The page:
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Rushes. "Blade Runner 2049," "Twin Peaks," Machine Learning Filmmaking, "Akira" Art

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  • The first full trailer for Blade Runner 2049, Denis Villeneuve's sequel to Ridley Scott's original starring Ryan Gosling alongside Harrison Ford, looks like a storyboard come to (digital) life.
  • An all-too-brief look at some kind of footage from the new Twin Peaks, with Everett McGill, Harry Dean Stanton, Grace Zabriskie, Harry Goaz, Michael Horse, and Kyle MacLachlan looking like figures in an eerie waxworks.
  • Milestone will soon be theatrically releasing a new restoration of Billy Woodberry's debut film, Bless Their Little Hearts (1983), written and shot by Killer of Sheep's Charles Burnett.
  • Philippe Garrel meets David Lynch? Indeed! In a new video essay, Cristina Álvarez López and Adrian Martin look at the "holy family" (mother, father, and child) in early experimental films by each director, Lynch's The Grandmother (1969) and Garrel's Le révélateur (1968), the latter of which is now playing on MUBI.
  • And speaking of experimental film, Damien Henry has made a short feature that is "100% generated by an algorithm in one shot. No edit or post-processing." In the video description, he goes into more detail about the process:
I used videos recorded from trains windows, with landscapes that moves from right to left and trained a Machine Learning (ML) algorithm with it.

First, it learns how to predict the next frame of the videos, by analyzing examples. Then it produces a frame from a first picture, then another frame from the one just generated, etc. The output becomes the input of the next calculation step. So, excepting the first one that I chose, all the other frames were generated by the algorithm.
“I built [‘Twin Peaks’] to be on the big screen. It will be on a smaller screen, but it’s built for the big screen..”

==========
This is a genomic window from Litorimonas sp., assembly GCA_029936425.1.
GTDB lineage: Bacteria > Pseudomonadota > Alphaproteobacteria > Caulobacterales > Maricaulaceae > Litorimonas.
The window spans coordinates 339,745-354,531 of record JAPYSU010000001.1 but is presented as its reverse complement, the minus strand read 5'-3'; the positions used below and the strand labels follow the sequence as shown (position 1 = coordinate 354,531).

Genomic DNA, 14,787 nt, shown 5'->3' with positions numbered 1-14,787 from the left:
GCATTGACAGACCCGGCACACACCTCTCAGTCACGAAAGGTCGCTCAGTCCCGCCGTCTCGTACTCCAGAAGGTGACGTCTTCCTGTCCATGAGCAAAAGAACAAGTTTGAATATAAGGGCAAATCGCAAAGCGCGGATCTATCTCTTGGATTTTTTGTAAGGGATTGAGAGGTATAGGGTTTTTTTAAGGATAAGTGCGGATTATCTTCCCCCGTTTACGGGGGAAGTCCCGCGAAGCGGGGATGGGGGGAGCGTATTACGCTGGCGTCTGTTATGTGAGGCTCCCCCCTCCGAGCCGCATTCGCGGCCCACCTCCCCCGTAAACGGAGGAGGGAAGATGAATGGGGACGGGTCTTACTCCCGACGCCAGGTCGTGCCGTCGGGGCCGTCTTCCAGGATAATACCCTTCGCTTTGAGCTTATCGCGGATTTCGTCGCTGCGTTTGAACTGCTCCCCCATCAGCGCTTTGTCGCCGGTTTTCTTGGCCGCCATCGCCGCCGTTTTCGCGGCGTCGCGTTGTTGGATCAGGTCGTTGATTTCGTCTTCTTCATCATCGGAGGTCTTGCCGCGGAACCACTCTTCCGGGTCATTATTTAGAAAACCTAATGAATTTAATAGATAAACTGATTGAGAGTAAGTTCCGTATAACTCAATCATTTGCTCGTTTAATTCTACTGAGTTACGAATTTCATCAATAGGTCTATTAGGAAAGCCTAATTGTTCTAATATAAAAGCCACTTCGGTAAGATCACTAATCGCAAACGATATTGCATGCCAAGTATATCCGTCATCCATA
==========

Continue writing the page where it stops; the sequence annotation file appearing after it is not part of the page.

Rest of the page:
For almost 20 years, I've been thinking of Elián González. He is, after all, a kindred spirit. I, too, escaped to this country across the Straits of Florida, though I came here as part of the Mariel boat lift, which was a controlled enough social experiment to almost guarantee that my four-year-old anemic self would be alive by the time he reached Florida. I lost iron getting here, while Elián lost his mother. He was the only survivor of a group of 13 Cubans to make it to the U.S. when he was found clinging to an inner tube off the coast of Fort Lauderdale in late 1999. Later, he would say that dolphins periodically kept him afloat whenever he started to lose strength.

I don't remember hiding in a field with my mother while proponents of the Cuban revolution threw rocks at our home and screamed, “Gusanos!” Nor do I remember being pelted with eggs as my grandfather walked with me off a bus and toward the port of Mariel. Those are truths I've received over the years from family. Because of that lack of remembrance, I've always felt removed from my experience, but it's a disconnect that might be preferable to what seems like Elián's curse of being unable to resurrect an authentic memory because of the way the dueling sides of the seemingly eternal U.S.-Cuba conflict mediated the trauma of his own youth for political leverage.
Robert De Niro (left) and Michael Mann (top right) behind the scenes of Heat.
"I didn’t set out to do a genre piece that would conform to a set type. It’s not a cops-and-robbers film. To me, it’s human drama, period. And it’s a very ambitious film, but in its ambition it was to be two things. One was kind of a counterpoint: Could I pull off a very contrapuntal film in which there are really only two protagonists? The second was that I wanted to dimensionalize everybody — that everybody should have a life."
  • Subject 28 is a must-follow Tumblr featuring "original production art used in the creation of Katushiro Otomo's Akira."

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